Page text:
Under the auspices of the British Council’s Researcher Links programme, the University of York and the L. N. Gumilyov Eurasian National University convened a workshop on the theme of Sustainable Cities: rapid urbanisation and sustainability in Kazakhstan – exploring the use of novel technologies and research methods to address environmental and social change. The workshop brought together 20 early career researchers and academic mentors from UK universities with their counterparts from Kazakhstan for a week of talks, research development exercises and visits to the Eurasian National University and key urban infrastructure. As part of the week’s activities, groups of researchers were invited to share their ideas and impressions regarding the key challenges and opportunities facing Kazakhstan’s cities, which we report below. We hope that the conversations begun in Astana during this stimulating collaboration between Kazakh and UK academics will bear fruit in terms of future research collaboration.
Governing urbanisation in Kazakhstan
Like most countries, Kazakhstan is concerned with the future development and prosperity of constituent cities and regions; how is the modernisation and urbanisation of the country to be governed? How can people prosper, and social cohesion and environmental protection be ensured? In all countries, these questions must to be superimposed on existing institutions, societal norms, state budgets and cultural practice. The major cities of Kazakhstan are also modernising very rapidly. City institutions are transitioning from those of a young, post-Soviet country, to those of an established independent nation. This includes building the capacity of local government and, crucially, the cultivation of a latent civil society dialogue.
With colleagues from Kazakh Universities, a group of researchers from the UK are in the capital Astana investigating the pressures of modernisation on the governance of sustainable development in the cities and regions of Kazakhstan. Through often passionate discussions, two issues consistently emerge for the governance of sustainable development.
Firstly there has been a consistent concern about the ability of Kazakh civil society to participate in decision making on issues such as urban water management, air quality, waste management and urban planning. It’s important for UK researchers to understand how much of this is due to a cultural memory of 74 years of socialist rule, under which decisions were made centrally and civil participation could be dangerous. The operation of civil society in Kazakhstan has also recently been expressed through family or neighbourhood units. This means there is a mechanism for dealing with local issues and social provision. Yet under modernisation and urbanisation the satisfaction of basic needs can lead to larger scale impacts. Collection and disposable of solid and sewage waste in cities of one million and above can lead to large scale environmental and social problems which require strong civil participation as well as state action. The planning of a city region needs to engage with organisations above neighbourhood level.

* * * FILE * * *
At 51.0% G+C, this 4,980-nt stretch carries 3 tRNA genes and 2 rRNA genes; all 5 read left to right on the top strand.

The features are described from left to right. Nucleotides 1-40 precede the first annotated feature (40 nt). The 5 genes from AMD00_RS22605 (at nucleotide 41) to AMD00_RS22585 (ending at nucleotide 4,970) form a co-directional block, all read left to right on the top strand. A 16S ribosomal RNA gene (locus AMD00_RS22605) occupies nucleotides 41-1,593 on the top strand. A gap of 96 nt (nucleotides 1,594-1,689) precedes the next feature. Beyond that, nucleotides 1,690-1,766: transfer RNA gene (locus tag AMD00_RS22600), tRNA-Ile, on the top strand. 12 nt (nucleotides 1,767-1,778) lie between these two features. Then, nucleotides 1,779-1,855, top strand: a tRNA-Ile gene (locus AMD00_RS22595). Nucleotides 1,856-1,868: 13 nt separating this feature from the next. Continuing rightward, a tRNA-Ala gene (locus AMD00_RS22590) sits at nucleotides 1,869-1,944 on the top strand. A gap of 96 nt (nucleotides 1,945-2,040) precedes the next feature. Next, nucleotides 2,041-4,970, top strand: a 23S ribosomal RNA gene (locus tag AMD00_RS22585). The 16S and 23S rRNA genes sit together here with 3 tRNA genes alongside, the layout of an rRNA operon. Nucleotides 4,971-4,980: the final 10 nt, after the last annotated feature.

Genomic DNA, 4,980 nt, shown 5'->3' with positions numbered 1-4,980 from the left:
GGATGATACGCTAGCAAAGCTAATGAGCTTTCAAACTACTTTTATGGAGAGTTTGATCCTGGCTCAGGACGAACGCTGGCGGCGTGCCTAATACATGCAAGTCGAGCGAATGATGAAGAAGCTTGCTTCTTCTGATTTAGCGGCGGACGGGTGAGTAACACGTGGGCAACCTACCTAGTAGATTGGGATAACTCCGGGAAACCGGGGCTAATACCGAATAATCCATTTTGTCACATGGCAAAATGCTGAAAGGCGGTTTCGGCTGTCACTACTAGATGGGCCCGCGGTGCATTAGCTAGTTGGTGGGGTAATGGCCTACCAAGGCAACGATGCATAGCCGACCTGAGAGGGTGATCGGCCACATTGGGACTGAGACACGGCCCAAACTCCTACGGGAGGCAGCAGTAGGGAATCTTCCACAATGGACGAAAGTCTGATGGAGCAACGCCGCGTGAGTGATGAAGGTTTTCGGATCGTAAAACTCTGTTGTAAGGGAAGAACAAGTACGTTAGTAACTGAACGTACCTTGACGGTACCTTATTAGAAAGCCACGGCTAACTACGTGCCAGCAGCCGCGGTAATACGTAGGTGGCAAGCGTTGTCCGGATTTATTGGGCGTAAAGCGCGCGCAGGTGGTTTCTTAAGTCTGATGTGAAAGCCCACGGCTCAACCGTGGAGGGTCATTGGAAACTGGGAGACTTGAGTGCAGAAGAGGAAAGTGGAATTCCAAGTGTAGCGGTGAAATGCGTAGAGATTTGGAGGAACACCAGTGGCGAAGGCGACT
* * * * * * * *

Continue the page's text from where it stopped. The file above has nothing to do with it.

State action and structure is the second issue under debate. Kazakhstan has a very strong central government structure, used to delivering urban and regional as well as national projects. Strengthening the capacity of municipal governments has been identified as a real challenge, as city and regional governments are becoming responsible for the daily needs of urban populations that, in the case of Astana and Almaty in particular, are growing and changing rapidly. Of course the institutional asymmetry of a strong central state with low fiscal and political autonomy for local governments is familiar to UK colleagues. This is why discussion of the shift towards localism and greater powers for Scotland following last year’s referendum has been extremely useful for framing the debate on local governance in Kazakhstan.
In Kazakhstan the parallel evolution of civic participation and the capacity of municipal government will define how far sustainable development can be democratised at the local level. At the national-level intergovernmental co-operation will also be key for sharing solutions to urban problems. There are important developments in urban planning, such as the Master Plan of Astana—newly revised for the 2017 World Expo—which are experimenting with new forms of public consultation and participation, building the foundation for civic action in major cities. The development of an active local democracy will require strong debate and is not without political risks as we have seen in other post-Soviet republics. Following how this process develops in Kazakhstan will be fascinating. Although a much smaller country in population terms but with a much greater land mass, Kazakhstan provides an important example for those concerned with the future of governance in the UK; challenging us to question whether we appreciate our own hard fought for opportunities to engage in local decision making, and asking us to reflect on how well we utilise our own institutions of civil society in order to hold government to account.
Lead author Stephen Hall (University of Leeds), with Madina Junussova (Carleton University), Dan Durrant (University College London), Marzhan Thomas (Birkbeck College, University of London), Joshua Kirshner (University of Durham), Simon Parker and Xiu Gao (University of York) Bulat Aikeshev (Gumiliyev Eurasian University), Aliya Chuyeva (New Economic University Almaty).